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Oxford location
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Edmund Cartwright House, 4 Robert Robinson Avenue
Oxford Science Park, Oxford, OX4 4GA, UK

Tel: +44 (0)845 034 7900 | Fax: +44 (0)845 034 7901

Cambridge location
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Suite 4, The Mansion, Chesterford Research Park
Little Chesterford, Essex, CB10 1XL, UK

Tel: +44 (0)845 034 7900 | Fax: +44 (0)845 034 7901

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The MinION™ Access Programme (MAP) is a community-focused access project which started in Spring 2014. The philosophy of the MAP is to enable a broad range of people to explore how the MinION may be useful to them, to contribute to developments in analytical tools and applications and to share their experiences and collaborate. Listening to this community helps Oxford Nanopore provide continuous improvements to our products and support. To apply to join the MAP click here.

Press Releases
Oxford Nanopore raises £17.4 million ($28 million)
Oxford Nanopore raises £17.4 million ($28 million)
01st February 2010

- proceeds to fund further development of platform technology, for DNA sequencing and initial work in protein analysis -

1st February 2010, Oxford, UK.  Oxford Nanopore Technologies Ltd., a privately held company that is developing a disruptive technology platform for the electronic, label-free analysis of single molecules, today announced that it has raised £17.4 million ($28 million) in new funding. 

The round was funded by existing investors including Lansdowne Partners, IP Group and Invesco Perpetual, new undisclosed US institutions and the Company’s DNA sequencing marketing partner Illumina UK Ltd.  The Company has previously raised £32 million since its formation in 2005.

The proceeds will be used for accelerated development of the Company’s proprietary platform technology, which uses real-time electronic measurement of current through small holes (nanopores) to identify molecules of interest as they interact with the nanopore. 
In addition to the development of the core platform technology, funding will be directed to the Company’s lead project in DNA sequencing and to start early work in protein analysis. Both projects utilise common elements of this modular platform.

“This new investment recognises our progress in 2009 and highlights the potential impact of our nanopore-based sensing platform. We are delighted to have strong support from our existing shareholders and this important vote of confidence from new ones,” said Dr Gordon Sanghera, CEO of Oxford Nanopore.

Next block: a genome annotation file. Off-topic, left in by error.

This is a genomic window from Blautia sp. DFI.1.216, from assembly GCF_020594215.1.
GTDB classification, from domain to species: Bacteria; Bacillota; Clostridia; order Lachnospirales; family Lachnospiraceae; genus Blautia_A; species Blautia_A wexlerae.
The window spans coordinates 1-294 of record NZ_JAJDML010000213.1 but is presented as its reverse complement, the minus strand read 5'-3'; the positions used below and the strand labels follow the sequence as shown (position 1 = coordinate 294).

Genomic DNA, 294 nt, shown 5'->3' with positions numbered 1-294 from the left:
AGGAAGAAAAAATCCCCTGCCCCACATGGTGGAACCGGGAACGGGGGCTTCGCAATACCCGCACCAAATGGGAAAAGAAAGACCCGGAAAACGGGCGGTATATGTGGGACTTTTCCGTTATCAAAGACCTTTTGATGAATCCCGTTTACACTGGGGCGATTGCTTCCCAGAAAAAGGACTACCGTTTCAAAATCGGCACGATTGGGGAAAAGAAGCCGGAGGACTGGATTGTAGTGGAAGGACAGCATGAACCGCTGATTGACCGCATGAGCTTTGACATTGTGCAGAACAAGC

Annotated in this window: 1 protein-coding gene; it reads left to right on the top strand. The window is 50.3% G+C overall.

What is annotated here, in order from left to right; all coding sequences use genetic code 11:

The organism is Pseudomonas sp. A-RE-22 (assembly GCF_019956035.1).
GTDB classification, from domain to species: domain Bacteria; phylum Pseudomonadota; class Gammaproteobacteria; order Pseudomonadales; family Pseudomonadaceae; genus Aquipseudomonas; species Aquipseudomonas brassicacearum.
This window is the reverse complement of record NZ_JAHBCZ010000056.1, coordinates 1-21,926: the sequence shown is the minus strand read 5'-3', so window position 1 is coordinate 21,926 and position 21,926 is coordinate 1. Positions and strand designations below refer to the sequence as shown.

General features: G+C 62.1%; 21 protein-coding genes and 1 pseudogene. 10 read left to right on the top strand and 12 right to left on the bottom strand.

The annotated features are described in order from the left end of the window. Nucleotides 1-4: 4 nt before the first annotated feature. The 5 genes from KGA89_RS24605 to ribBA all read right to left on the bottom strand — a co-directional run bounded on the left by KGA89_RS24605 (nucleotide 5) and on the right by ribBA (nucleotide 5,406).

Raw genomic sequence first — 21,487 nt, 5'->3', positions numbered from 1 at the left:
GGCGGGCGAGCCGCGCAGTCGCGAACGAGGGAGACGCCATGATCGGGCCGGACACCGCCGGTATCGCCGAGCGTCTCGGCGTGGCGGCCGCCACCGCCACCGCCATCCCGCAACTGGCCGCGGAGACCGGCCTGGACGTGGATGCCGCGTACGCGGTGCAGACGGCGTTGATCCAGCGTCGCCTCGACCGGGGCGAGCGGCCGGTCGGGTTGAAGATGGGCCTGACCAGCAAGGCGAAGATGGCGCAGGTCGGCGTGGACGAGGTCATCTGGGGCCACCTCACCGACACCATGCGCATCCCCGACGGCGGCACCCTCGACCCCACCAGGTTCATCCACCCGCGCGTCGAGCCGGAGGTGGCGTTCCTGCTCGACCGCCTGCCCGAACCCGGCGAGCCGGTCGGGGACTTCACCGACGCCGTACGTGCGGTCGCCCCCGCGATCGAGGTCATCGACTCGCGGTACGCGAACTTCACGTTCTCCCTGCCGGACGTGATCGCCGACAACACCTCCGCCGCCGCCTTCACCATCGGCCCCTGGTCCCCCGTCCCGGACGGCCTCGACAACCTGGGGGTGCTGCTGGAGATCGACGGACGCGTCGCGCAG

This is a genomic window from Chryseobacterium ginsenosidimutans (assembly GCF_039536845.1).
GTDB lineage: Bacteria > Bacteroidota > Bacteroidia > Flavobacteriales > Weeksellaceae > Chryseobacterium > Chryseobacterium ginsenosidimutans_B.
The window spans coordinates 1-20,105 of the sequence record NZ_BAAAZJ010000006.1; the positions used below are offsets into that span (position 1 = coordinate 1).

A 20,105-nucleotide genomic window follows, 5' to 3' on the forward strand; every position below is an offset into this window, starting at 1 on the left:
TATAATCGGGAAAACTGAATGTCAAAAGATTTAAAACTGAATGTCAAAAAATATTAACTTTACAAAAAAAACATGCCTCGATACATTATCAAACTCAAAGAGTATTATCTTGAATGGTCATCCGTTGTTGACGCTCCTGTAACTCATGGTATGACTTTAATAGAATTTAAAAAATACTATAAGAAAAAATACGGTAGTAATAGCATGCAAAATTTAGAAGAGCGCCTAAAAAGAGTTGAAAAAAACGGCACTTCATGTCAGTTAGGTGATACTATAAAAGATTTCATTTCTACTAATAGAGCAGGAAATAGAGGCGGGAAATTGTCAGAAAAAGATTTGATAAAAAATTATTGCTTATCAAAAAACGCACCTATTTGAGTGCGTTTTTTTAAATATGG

“The common elements of our technology platform are now developed enough to merit exploring new applications.  In addition to our lead programme in DNA sequencing we are now initiating a project in nanopore protein analysis.  This exploits the value of a platform technology; we are aiming to add substantial shareholder value with only incremental investment.”

About Oxford Nanopore Technologies

Oxford Nanopore Technologies Ltd is developing a revolutionary technology for direct, electrical detection and analysis of single molecules. The platform is designed to offer market-disrupting benefits in a variety of applications. 

Oxford Nanopore was founded in 2005 on the science of Professor Hagan Bayley of the University of Oxford.  The Company has built additional collaborations with world leading nanopore researchers and has a robust IP position for nanopore sensing.

The Company’s lead application is DNA sequencing, but the platform is also adaptable for protein analysis for diagnostics and drug development and identification of a range of other molecules for security & defence and environmental monitoring.  The technology is modular and highly scalable, driven by electronics rather than optics.

Oxford Nanopore’s first generation of DNA sequencing technology uses a protein nanopore combined with a processive enzyme, multiplexed on a silicon chip.  In contrast to current optical DNA sequencing systems, this method is electronic and label-free.  This eliminates the need for fluorescent labels and optical hardware for a potential step-change in speed, cost and versatility.Future generations of nanopore sequencing may interrogate single strands of DNA and may use 'solid-state' nanopores for further improvements in speed and cost.

The Company will now start to exploit the modular nature of its nanopore technology platform by exploring its application to protein analysis.  Current methods of protein analysis may be complex or expensive and may not deliver all the required information about the analyte.  Technologies typically used in research and in the clinic may include mass spectrometry or immunoassays.  The use of nanopores in combination with ligands (molecules that can bind specifically to a site on a target protein) for protein analysis has the potential to provide rich, real-time information to the user.

For more information visit www.nanoporetech.com.